Guranteed to raise eyebrows


Many current and former W/XCGers face this question about “The Law” and the relationship to the believer. Trust me this is no small potatoes for either current or former W/XCGers. Some treat it as  a matter of life and death. As one well knows that this is a very heated and explosive topic to say the least.  Many former XCGers who have embraced evangelical Christianity, hold to the notion that the law has no relationship to the believer and is under “the law of Christ” which is stipulated in the New Covenant. The law in the Old Covenant has no relevance today and shouldn’t even be considered to look at. Jeus Christ is our chief role model and that’s all one needs. Some in the Christian Reformed faith would believe that the moral law stipulated in the Old Testament has relevance for the believer today, parts of the ceremonial law are not relevant and are not necessary to keep nor emulate.  Those in Armstrongism believe that there is no salvation apart from obedience to God law. Those schooled in the essentials of historic Cristian faith know very well that this is problematic. This belief actually compromises the belief in salvation of grace by faith in Jesus Christ—meaning when it comes to being saved it is not a matter of what you can do for God but it is a matter of what God has done 2000 years ago by sending His Son to die for the sins of mankind and liberate humanity from the bondage of death. In Armstrongism one “qualifies in entering” the kingdom. One cannot be assured that he or she is saved because that is presumptuous and arrogant! But scripture talks about assurance, that believers are given The Holy Spirit which SEALS a believer for the day of redemption! Not the meticulous observance of the law!

But what about the law—or Torah??? I have managed through another blog which is of Messianic Jewish orientation had collected this article from a Torah-observant Messianic website called The First Fruits of Zion. Doug Ward of Grace and Knowledge has subscribed to their materials and has spoken positively about their works. In the articled titled, It is Often Said:“Two Thousand Years of Christianity Cannot be Wrong!” by Tim Hegg, sheds some interesting light on Christianity’s relationship with the law (Torah):

Throughout the history of the Christian Church, a great deal of Torah has been taught and practiced,even if done so under a different label. While many sincere Christians may


say they have no obligation to obey the Torah, in reality they live out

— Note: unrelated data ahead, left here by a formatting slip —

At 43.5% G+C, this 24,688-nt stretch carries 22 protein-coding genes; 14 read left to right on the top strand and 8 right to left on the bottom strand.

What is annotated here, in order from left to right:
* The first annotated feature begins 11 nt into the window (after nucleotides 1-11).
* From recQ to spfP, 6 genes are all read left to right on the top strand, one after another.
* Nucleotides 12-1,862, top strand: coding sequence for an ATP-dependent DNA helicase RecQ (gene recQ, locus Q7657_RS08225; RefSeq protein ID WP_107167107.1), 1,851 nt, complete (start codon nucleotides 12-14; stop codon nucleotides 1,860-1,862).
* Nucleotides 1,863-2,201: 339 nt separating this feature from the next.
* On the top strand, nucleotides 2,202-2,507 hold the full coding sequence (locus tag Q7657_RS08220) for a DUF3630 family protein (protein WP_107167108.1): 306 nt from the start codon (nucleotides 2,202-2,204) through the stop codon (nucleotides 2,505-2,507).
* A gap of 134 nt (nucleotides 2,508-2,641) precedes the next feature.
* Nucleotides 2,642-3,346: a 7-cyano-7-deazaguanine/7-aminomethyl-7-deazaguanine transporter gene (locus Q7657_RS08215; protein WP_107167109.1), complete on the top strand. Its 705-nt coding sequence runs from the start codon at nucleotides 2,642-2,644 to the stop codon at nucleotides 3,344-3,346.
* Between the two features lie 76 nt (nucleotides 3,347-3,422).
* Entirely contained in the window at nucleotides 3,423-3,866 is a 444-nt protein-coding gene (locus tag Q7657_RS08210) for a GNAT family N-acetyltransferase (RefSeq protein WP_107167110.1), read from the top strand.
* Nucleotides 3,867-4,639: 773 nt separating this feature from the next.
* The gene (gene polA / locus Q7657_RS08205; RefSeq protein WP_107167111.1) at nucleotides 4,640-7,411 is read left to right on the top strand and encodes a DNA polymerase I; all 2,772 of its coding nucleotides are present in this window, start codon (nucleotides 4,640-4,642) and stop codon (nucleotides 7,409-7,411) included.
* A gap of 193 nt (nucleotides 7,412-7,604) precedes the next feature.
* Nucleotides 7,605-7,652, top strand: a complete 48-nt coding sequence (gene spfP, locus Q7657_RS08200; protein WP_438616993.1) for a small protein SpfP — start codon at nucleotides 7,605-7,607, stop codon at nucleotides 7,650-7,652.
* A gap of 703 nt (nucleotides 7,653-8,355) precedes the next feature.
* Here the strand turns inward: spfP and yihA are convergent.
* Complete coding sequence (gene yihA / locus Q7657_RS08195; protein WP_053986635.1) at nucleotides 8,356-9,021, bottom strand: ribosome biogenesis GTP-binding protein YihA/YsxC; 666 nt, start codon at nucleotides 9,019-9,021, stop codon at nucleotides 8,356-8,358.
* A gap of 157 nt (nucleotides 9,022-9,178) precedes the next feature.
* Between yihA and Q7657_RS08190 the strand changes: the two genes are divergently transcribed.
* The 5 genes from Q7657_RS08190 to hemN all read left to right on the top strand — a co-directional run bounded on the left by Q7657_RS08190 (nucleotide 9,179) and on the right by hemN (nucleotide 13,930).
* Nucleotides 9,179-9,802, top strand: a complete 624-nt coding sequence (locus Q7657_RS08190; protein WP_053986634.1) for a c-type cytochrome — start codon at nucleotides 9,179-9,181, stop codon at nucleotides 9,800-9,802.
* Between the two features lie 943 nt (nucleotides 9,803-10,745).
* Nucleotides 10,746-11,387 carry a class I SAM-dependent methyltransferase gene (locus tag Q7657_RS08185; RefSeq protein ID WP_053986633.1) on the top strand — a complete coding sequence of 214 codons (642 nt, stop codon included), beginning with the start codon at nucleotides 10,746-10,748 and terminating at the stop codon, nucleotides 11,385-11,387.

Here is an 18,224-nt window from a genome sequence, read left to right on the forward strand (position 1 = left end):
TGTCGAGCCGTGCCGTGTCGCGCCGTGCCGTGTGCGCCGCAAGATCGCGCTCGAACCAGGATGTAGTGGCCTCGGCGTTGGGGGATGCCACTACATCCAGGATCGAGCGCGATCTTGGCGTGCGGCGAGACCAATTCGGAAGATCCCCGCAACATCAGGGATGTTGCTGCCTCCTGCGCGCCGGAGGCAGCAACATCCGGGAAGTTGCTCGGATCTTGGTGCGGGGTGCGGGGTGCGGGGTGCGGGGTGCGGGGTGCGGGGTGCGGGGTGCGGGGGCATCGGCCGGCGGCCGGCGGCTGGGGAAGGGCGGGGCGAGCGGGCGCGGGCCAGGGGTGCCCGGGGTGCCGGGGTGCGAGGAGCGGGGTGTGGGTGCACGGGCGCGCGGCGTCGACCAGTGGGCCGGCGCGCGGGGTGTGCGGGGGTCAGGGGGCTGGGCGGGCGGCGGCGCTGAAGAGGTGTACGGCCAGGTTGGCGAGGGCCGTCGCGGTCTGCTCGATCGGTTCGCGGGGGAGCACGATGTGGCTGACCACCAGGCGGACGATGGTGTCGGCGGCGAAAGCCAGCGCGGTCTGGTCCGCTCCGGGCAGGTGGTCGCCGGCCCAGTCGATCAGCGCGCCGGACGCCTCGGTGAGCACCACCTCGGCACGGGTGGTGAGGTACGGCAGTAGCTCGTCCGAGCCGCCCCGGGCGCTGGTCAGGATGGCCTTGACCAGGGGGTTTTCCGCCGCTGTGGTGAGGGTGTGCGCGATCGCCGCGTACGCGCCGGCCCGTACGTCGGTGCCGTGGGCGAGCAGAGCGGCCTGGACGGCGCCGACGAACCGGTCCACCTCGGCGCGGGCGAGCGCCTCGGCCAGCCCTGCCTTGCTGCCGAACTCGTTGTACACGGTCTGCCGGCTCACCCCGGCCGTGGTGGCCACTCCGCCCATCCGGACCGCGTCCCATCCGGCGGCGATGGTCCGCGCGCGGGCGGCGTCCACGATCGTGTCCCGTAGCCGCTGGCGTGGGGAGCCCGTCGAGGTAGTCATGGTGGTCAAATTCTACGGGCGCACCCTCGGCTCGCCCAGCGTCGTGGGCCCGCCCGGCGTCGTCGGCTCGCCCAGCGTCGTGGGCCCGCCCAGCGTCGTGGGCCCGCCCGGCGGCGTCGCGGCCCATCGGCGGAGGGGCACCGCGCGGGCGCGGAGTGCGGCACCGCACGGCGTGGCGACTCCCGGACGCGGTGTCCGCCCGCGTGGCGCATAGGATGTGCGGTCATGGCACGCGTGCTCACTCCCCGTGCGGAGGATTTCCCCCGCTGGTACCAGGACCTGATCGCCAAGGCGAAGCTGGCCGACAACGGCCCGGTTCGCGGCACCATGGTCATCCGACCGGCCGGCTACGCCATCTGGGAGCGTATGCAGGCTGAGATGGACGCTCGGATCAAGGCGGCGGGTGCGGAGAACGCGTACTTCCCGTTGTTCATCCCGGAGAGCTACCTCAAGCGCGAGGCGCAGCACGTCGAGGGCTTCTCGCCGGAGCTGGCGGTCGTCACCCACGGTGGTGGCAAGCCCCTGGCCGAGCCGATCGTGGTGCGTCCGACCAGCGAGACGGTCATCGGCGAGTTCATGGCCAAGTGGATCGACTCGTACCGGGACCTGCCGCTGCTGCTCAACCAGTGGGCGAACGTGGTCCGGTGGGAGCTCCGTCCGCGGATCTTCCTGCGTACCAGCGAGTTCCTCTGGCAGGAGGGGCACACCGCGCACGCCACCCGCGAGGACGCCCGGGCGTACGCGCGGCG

many Torah commandments as a matter of obedience toGod. In this regard, their actions speak louder than their words. In Matthew 23, our Master reproves some of the Pharisees for neglecting the weightier matters of Torah while focusing on the minutiae oftithing herbs. He describes the weightier matters of the Torah as “justice, mercy, and faithfulness.”Clearly there are many Christians who excel in matters of justice, mercy, and faithfulness. My own father was such a person. Though he held a fairly typical Christian view of the Torah, his life remains a high watermark of holiness for me. He was careful with his tongue and meticulous in his financial dealings.

He was kind to all, giving aid to the poor and the widows. He reverenced God in his daily living and took every opportunity to share the Gospel. And though he gave his life to serve others as a humble shepherd of souls, he never neglected his family. He was a faithful husband and a good father. In other words, his life exemplified the “weightier matters of the Torah,” and so have many Christians throughout the centuries.

Makes sense to me. On James Pate’s blog I have said that “Jesus (Y’shua) for justification, the Torah for sanctification.”  I know some want to sing the portion of Pink’s lyrics of her new song “So What”, “Na na na na na/I wanna start a fight/Na na na na na/I wanna start a fight”  (told you that this is a hot topic for some) but James took a more Mr.Spock “highly logical” respone by saying,

I’m wondering, though, what justification and sanctification are. Don’t get me wrong–I’ve read my share of Protestant evangelical literature, and I know how they define them. But what I see when I read the New Testament and early Christian literature is that we still need to ask for forgiveness. Some of it suggests that we have to keep repenting and living a holy life in order to enter the good afterlife. Barnabas talks about giving alms for atonement.

In light of all this, I wonder why Christ came to die, if there are other means for atonement (confession). And, if Christ’s death accomplished what a lot of evangelicals claim–I’m righteous in God’s sight and guaranteed for the good afterlife–then why do I need to keep on seeking forgiveness, or why can certain works of the flesh bar me from the kingdom of God?

James view deserves more attention on another post but here is the link  to Tim Hegg’s article. You might not agree with everything but I hope it will in some way make you think.